Second, by giving an award for the entire company’s performance, the organization will indirectly inform the employees that their job goes beyond what is clearly specified and limited into a certain role or department (cited in Morrison, 1996). According to Bowen, Siehl, and Schneider, when the company imposes a high number of rules and regulation, it is limiting and discouraging the employees’ ability to perform tasks outside their field of work, therefore limiting the OCB that can be achieved in that organization.
A high number of rules will clearly define the limits of the economic exchange relationship between the employees and their company which will diminish their will to achieve OCB by determining exactly what the employees are asked to do and not to do and preventing them from engaging in any other action that is indirectly rewarded even if it benefits the company as a whole. Hence, in order for employees to want to perform citizenship behavior, the company must reduce its rules and thus create a social exchange relationship (cited in Morrison, 1996).
Like rules and regulations, if a company describes the employees’ job in a very precise and narrow matter, it will reduce according to Bowen and Lawler the citizenship behavior applied by its subordinates. Employees will then have extremely well defined tasks to perform with no regard to any other company-wide actions. That way the exchange relationship between employee and company will more likely to be economic, not to mention that it reduces empowerment by limiting the resources needed by employees such as knowledge and skills to taking action towards OCB (cited in Morrison, 1996). How Employees Exercise OCB:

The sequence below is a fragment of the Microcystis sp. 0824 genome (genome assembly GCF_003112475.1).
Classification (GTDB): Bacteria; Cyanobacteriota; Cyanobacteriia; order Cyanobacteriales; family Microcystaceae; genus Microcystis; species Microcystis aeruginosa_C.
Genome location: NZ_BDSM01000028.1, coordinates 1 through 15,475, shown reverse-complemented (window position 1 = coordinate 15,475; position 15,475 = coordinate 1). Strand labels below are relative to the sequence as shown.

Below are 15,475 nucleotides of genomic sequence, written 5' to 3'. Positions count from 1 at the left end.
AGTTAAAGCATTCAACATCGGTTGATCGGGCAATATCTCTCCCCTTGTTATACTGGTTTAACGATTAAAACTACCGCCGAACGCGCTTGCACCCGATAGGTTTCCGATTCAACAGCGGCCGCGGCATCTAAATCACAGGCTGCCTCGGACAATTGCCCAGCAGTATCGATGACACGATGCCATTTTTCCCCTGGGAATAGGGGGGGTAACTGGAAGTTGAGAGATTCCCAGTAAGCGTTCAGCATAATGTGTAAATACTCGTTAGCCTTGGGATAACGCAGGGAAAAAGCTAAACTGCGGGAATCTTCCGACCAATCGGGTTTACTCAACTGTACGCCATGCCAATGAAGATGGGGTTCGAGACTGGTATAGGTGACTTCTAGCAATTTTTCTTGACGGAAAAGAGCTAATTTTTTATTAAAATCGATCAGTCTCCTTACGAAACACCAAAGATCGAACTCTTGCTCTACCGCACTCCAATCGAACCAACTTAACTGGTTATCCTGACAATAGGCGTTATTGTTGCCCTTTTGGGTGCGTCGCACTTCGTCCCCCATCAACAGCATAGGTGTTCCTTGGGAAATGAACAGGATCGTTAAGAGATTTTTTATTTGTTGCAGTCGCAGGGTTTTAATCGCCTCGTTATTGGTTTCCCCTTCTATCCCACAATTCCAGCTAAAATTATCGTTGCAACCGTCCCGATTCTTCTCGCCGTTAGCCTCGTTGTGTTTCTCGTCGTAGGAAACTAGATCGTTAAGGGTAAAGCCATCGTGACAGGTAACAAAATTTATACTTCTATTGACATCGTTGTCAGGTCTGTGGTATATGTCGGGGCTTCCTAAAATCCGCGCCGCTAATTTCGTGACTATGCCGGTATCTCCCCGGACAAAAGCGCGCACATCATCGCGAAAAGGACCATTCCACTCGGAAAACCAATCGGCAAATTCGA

To achieve organizational citizenship behavior, employees must practice different means. First, as Organ defines it, helping behavior is critical and evident in creating inter-employee relationships. Such behavior can be noted in the simplest acts such as when an employee assists his co-worker when the latter is overstrained with his paperwork or any other task being done. Second, according to Organ as well, sportsmanship, another dimension of OCB, is the ability to accept criticism and unfortunate events in the company without complaints, verbal or written.
Consider a meeting for a marketing idea where employees are brainstorming. When the group rejects someone’s idea and the latter accepts that without being offended, he/she is considered to have a sense of sportsmanship. Third, organizational loyalty is a major concept when it comes to having a constructive organizational culture. This is evident whereby when employees are loyal to their company, they would feel safer and more content about the workplace and the organization’s culture. Podsakoff, MacKenzie, Paine, & Bachrach, 2000) Individual initiative, a fourth aspect of OCB, is represented in taking on additional responsibilities and engaging in task-improving actions without being asked to do so.
This also includes encouraging others to do so, which helps the company as a whole improve. (Podsakoff, MacKenzie, Paine, & Bachrach, 2000) An example is when an employee suggests to adopt a new method of performing a task, which he/she knows will improve the way things s done. Related to this is self-development, which is yet another dimension of OCB. According to George and Brief, self-development pertains to voluntarily engaging in development courses that are not required from the company in the attempt of improving one’s skills and broadening one’s knowledge. (Cited in Podsakoff, MacKenzie, Paine, & Bachrach, 2000) For instance, an employee could learn about upcoming seminars and training sessions and inform his colleagues of their dates.